Dosage: A dose of 10 to 20 g of roots is used for treating coryza, influenza and fever. It is also prescribed for dyspepsia and vomiting and as a carminative, by using 3 to 4 drops of the essential oil diluted in water.[5]

Adverse Reactions: Application of thick ointments with the volatile oil on the skin has led to rare incidence of allergy.[39]

Toxicity: Alveolitis occurred as a result of inhalation of the volatile oil.[39] It is also reported to be cytotoxic and genotoxic.[40]

Contraindications: Should not be used during pregnancy.[41]

Drug-Herb interactions: No information as yet.

28. Dolichos lablab L. (Leguminosae)

Lablab Bean, Hyacinth Bean

Dolichos Leaf With Stipules
Dolichos lablab leaves Dolichos lablab flowers and beans

Description: Dolichos lablab L. is a woody climbing herb which can reach a length of 5 m. Leaves are pinnate and generally 3-foliolate. Leaflets are acute, entire, 6-12 cm by 5-9 cm. Flowers are white or purplish pink. Fruits are green pods, 6 cm long by 2 cm wide, flattened, contain 4-5 seeds and turn light brown when mature.[1-4]

Origin: Native to Africa.[5]

Phytoconstituents: Dolichin, arabinogalactan 1 & 2, lablabosides A-F, phytin, pantothenic acid, saponin I, putrescine, spermidine, spermine and others.[36-14]

Traditional Medicinal Uses: The plant is decocted for alcoholic intoxication, cholera, diarrhoea, globefish poisoning, gonorrhoea, leucorrhoea and nausea.[15] Its seeds are used to stimulate gastric activities, as antidote against poisoning, to treat colic, cholera, diarrhoea, rheumatism and sunstroke.[4,16] The juice from the fruit pods are used for inflamed ears and throats. The fruit is also astringent, digestive, stomachic and used to expel worms. The seeds are reportedly alexiteric, aphrodisiac, febrifuge, stomachic and used for menopause and spasms.[15] The flowers are used to treat dysentery, inflammation of uterus and to increase menstrual flow.[415] They are also used for leucorrhoea, menorrhagia, and summer heat disorders, as they have alexiteric and carminative properties.[15]

Pharmacological Activities: Antifungal,[617] Antiviral[6] and Haemag-glutinating activities.[18-20]

Dosage: The reported dose of the seeds is 8 to 16 g daily in the form of powder or a decoction for the treatment of nausea, vomiting, diarrhoea, enteritis, abdominal pains and alcoholism.[21]

Adverse Reactions: No information as yet.

Toxicity: No information as yet.

Contraindications: No information as yet.

Drug-Herb Interactions: No information as yet.

29. Elephantopus scaber L. (Compositae)

Elephant's Foot, Tutup Bumi, Tapak Sulaiman

Elephantopus scaber flowers Elephantopus scaber herbs

Description: Elephantopus scaber L. is a tropical herb that can grow up to 30-60 cm tall. Leaves are simple, without stipules and when fully developed, form a rosette on the ground. Blades are obovate or oblong obtuse, hairy, large, 5-10 cm by 1.2-3 cm. The petioles are short, hairy, often crowded at the base of stem. Flowers are small and whitish pink.[1-3]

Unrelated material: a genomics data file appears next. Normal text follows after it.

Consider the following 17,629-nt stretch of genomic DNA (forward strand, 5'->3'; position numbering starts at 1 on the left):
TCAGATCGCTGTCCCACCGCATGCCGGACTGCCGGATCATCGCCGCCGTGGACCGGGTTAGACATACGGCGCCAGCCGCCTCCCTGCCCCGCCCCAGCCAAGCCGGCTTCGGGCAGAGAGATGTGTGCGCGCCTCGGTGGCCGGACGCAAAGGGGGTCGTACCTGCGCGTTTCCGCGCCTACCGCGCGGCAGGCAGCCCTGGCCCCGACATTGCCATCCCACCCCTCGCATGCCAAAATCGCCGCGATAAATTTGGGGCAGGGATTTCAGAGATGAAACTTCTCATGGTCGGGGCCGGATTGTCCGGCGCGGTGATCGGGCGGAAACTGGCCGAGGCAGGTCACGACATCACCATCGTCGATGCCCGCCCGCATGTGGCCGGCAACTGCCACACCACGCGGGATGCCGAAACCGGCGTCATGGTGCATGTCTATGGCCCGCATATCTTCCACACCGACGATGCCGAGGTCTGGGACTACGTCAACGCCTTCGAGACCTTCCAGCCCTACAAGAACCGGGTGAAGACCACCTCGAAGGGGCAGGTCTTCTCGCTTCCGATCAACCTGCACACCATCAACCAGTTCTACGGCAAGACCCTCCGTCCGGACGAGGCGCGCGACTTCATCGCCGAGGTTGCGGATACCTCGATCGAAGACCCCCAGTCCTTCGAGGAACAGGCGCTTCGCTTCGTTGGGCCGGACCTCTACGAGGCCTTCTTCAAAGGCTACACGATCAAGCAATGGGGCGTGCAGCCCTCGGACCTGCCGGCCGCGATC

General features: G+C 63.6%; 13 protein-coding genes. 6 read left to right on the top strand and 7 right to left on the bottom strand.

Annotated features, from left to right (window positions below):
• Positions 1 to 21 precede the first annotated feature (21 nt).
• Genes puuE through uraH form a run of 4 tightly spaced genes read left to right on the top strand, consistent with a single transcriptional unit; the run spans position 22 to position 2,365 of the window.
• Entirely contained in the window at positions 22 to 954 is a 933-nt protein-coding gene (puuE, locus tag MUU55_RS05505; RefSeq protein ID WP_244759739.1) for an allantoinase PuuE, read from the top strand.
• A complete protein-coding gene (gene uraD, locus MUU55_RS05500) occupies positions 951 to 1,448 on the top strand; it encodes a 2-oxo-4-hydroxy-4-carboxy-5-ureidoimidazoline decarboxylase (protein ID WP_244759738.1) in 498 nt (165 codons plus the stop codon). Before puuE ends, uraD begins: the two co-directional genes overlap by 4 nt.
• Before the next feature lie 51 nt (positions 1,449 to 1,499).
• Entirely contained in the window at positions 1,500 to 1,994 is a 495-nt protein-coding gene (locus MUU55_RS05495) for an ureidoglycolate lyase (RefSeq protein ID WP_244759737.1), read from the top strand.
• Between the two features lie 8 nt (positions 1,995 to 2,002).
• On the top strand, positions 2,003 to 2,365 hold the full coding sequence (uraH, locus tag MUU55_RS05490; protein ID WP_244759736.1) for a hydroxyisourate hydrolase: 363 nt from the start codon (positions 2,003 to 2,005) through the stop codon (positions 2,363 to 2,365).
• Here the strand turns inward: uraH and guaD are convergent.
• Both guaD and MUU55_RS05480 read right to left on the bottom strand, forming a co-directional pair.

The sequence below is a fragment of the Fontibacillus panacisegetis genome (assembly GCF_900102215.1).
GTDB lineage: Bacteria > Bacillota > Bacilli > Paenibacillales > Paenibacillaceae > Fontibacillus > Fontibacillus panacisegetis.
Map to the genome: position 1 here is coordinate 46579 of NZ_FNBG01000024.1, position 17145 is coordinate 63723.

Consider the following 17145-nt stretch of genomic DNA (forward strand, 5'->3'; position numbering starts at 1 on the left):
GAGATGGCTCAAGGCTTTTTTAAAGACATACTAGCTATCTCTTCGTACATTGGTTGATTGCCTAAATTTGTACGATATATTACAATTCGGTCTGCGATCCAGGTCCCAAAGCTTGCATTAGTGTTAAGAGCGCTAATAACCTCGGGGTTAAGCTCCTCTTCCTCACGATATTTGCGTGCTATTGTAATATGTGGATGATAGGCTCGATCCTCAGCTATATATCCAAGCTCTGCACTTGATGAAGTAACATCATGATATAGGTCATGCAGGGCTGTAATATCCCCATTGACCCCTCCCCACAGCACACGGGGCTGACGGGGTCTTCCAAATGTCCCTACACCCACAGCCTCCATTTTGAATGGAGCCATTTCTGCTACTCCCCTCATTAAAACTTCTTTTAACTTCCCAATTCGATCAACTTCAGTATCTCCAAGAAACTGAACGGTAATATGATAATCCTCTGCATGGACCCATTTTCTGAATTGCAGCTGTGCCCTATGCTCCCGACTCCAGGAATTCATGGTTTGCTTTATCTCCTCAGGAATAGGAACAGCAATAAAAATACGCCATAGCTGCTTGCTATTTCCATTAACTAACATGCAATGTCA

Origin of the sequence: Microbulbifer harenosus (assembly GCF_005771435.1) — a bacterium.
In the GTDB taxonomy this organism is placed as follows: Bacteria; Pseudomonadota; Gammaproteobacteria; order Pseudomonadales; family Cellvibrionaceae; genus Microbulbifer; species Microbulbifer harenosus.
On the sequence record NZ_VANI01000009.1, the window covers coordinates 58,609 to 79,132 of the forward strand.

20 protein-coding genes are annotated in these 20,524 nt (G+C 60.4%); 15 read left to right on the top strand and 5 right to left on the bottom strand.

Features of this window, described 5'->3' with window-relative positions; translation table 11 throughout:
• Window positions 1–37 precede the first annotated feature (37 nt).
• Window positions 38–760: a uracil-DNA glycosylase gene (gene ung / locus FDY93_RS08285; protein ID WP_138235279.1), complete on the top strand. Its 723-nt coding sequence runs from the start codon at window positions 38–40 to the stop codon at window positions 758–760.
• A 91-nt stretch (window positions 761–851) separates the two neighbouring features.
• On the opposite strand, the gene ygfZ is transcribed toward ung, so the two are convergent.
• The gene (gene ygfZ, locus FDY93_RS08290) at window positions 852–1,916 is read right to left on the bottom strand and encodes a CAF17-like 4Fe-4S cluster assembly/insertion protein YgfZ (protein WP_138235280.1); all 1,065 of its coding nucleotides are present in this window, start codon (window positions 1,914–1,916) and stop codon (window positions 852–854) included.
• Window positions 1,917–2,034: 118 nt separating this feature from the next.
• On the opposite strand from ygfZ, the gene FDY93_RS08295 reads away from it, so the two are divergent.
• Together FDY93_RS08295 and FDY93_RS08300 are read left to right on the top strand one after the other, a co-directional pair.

Origin: Native to Africa, tropical and temperate Asia and Australasia.[4]

Phytoconstituents: Molephantin, crepiside E, deoxyelephantopin, stigmas-terol, stigmasteryl, scabertopin, lupeol and others.[5-9]

Traditional Medicinal Uses: In Vietnam, the plant is considered diuretic and administered at parturition.[10] A decoction of whole plant is bechic, used to treat pulmonary disease and scabies. In India, it is used as a tonic, laxative, analgesic, aphrodisiac and to treat inflammation. In the Philippines, the plant is febrifuge, diuretic and emollient.[10] In Malaysia, it is used as a preventive medicine after childbirth, to expel intestinal worms, for coughs and venereal diseases. In Chinese medicine, it is used to cure "dumpheat", which includes indigestion, swollen legs and loss of appetite.[1] In Indonesia, the plant is prescribed when there is a yellowish discharge from the vagina.[1] The plant is also considered as diuretic, emollient, used for relief of anuria and blennorrhoea, remedy for l eucorrhoea and anaemia, to treat fever, inflammation and as a disinfectant.[6] The whole plant is decocted for abscesses, cold, dysentery, oedema, gastroenteritis, gonorrhoea, influenza, pharyngitis and snakebite.[11] In Burma, a decoction of the stem and leaves is used in cases of menstrual disorders.[10] The roots are used for fever in children, on pimples, wounds of cattle, as an abortifacient, for urinary complaints, amoebic dysentery and other digestive problems.[12]

Pharmacological Activities: Antibacterial,[13] Anticancer/Antineoplastic,[1415] Anti-inflammatory,[16] Antiviral[17] and Hepatoprotective.[1819]

Dosage: No information as yet.

Adverse Reactions: No information as yet.

Toxicity: Molephantin isolated from plant demonstrated cytotoxic activity.[5] Contraindications: No information as yet. Drug-Herb Interactions: No information as yet.

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Responses

  • JAMILA
    Is crinum asiaticum poisonous?
    4 years ago